Students must be familiar with NPV, IRR, Ke and WACC.
This is an advanced training activity for scientists and technologists seriously considering the launch of a technology-based business venture. The course discusses (a) how to determine the amount of funding needed to start the venture; (b) valuation of the business opportunity; and (c) negotiation of financial terms with venture capitalists and others investing on innovative technologies.
Knowledge of how to . . .
Estimate the amount of funding required by a technology-based business venture
Calculate the economic value of the venture opportunity
Prototype long-term cashflows for high technology startups
Negotiate terms of investment with venture capitalists and private equity funds
Price a technology patent and negotiate its price with a potential acquirer
Proficiently use simulation software to gauge the risks associated with a tech venture
Estimation of first-round funding needs for an innovative biomedical device
Calculation of economic value and risk analysis for a new electronic tablet
Prototyping cashflows for a B2B software startup and negotiation with an angel investor from the entrepreneur’s perspective
Valuation of a biotech startup and price negotiation from the venture capitalist’s perspective
Valuation of a pharmaceutical patent and negotiating its sale to a large company, involving complex optimization and simulation techniques
You will find the timetables for all courses and degree programmes of Leiden University in the tool MyTimetable (login). Any teaching activities that you have sucessfully registered for in MyStudyMap will automatically be displayed in MyTimeTable. Any timetables that you add manually, will be saved and automatically displayed the next time you sign in.
MyTimetable allows you to integrate your timetable with your calendar apps such as Outlook, Google Calendar, Apple Calendar and other calendar apps on your smartphone. Any timetable changes will be automatically synced with your calendar. If you wish, you can also receive an email notification of the change. You can turn notifications on in ‘Settings’ (after login).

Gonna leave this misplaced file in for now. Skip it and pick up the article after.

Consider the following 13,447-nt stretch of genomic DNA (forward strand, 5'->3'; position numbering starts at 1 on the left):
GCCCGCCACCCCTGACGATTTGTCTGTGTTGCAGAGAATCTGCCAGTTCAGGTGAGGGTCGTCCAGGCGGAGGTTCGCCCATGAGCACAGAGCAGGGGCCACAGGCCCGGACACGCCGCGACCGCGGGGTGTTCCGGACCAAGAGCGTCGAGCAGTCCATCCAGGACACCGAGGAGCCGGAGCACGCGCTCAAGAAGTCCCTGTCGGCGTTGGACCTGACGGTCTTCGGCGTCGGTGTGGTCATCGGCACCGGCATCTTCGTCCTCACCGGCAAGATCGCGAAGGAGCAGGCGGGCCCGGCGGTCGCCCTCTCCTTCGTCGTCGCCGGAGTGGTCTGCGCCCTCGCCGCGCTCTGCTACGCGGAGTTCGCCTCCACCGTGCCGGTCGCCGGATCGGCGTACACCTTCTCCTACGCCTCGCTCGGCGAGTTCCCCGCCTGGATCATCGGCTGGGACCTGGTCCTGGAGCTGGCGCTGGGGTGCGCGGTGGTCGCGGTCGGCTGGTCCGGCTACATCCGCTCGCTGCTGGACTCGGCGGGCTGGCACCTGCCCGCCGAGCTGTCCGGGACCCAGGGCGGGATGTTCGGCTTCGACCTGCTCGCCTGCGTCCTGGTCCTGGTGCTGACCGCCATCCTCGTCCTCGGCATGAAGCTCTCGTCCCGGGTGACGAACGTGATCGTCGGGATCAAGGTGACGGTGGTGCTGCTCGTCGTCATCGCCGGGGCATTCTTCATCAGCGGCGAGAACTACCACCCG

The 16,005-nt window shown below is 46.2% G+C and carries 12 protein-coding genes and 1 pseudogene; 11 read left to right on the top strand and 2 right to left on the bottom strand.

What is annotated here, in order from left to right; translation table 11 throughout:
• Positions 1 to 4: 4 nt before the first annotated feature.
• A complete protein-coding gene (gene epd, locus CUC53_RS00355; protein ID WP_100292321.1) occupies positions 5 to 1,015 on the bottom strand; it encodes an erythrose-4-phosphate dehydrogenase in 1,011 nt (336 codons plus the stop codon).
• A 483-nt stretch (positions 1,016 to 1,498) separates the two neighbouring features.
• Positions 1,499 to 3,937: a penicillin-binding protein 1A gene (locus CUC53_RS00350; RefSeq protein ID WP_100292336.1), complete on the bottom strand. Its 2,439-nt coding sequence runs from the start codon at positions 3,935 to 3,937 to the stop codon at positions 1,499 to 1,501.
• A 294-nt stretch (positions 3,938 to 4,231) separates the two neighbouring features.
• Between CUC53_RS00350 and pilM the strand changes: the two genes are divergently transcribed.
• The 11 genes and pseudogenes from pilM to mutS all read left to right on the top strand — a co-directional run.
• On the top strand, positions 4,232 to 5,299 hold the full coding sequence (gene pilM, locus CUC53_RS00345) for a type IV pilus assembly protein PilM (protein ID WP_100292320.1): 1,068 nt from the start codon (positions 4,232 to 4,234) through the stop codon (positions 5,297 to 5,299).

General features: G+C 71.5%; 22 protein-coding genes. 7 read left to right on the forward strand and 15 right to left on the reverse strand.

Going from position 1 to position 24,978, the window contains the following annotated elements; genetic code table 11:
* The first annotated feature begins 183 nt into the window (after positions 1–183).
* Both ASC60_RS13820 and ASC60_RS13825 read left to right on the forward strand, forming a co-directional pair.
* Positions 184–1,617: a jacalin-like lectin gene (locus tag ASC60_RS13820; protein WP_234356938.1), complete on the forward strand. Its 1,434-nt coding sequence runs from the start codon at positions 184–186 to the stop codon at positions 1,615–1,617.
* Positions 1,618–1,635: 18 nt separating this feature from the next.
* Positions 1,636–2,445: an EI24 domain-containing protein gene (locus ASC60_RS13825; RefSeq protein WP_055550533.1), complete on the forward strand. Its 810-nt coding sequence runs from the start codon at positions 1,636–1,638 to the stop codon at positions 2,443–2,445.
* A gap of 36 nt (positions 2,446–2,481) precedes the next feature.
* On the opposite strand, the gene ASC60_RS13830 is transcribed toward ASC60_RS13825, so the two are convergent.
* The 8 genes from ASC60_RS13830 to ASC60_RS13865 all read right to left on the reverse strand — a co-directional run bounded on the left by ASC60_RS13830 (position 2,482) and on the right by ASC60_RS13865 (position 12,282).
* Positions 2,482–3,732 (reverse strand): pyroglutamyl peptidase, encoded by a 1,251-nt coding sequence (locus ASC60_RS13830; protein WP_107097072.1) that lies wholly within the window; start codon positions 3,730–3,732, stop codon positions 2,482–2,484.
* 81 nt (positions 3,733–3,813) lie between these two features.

For more information, watch the video or go the the 'help-page' in MyTimetable. Please note: Joint Degree students Leiden/Delft have to merge their two different timetables into one. This video explains how to do this.
Mode of instruction
The course has been designed as a workshop—fully case-based and highly practical: there are no theory lectures. All sessions will be devoted to solving case studies. Students will be able to download course materials (cases and accompanying Excel spreadsheets) from the course website.
The classroom is a shop-floor and the course is work-intensive: students are expected to bring their laptops to each class and solve the spreadsheet models during the sessions. Students without laptops, and those not observed to work on the spreadsheets, will be considered absent from class by the instructor. Students can also download the PDF templates the instructor will use while solving the cases.
For the first session, students should already have the Crystal Ball (CB) simulation software in their laptops. Download your CB Student Trial Version, Classroom Edition, from Oracle’s website (http://www.oracle.com). The specific link to CB is volatile, so do your own search. It is wise to use your university e-mail address to perform the download. Depending on your operating system, you may need to download either the 32- or 64-bit version. CB does not work with Mac. If you have a Mac, team up with someone that works with MS Windows.
Warning: The CB trial version will work only for two weeks, so do not download it until the course is about to start.
Students must assemble in teams (3-5 per team) and try to solve all cases in advance (except the first one).
Write-ups for each case (except the first one) are mandatory. All case solutions must be team-based. Students should send their team-based solutions as Excel spreadsheets to the instructor within 24 hours of the moment the class discussion of the incumbent case ends.**